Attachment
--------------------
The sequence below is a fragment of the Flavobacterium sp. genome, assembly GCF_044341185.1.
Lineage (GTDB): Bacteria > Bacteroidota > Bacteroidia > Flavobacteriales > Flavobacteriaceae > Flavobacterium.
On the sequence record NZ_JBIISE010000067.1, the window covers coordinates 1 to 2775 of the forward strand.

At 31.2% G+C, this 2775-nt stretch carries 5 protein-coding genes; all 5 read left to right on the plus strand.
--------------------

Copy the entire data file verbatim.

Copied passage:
The sequence below is a fragment of the Flavobacterium sp. genome, assembly GCF_044341185.1.
Lineage (GTDB): Bacteria > Bacteroidota > Bacteroidia > Flavobacteriales > Flavobacteriaceae > Flavobacterium.
On the sequence record NZ_JBIISE010000067.1, the window covers coordinates 1 to 2775 of the forward strand.

At 31.2% G+C, this 2775-nt stretch carries 5 protein-coding genes; all 5 read left to right on the plus strand.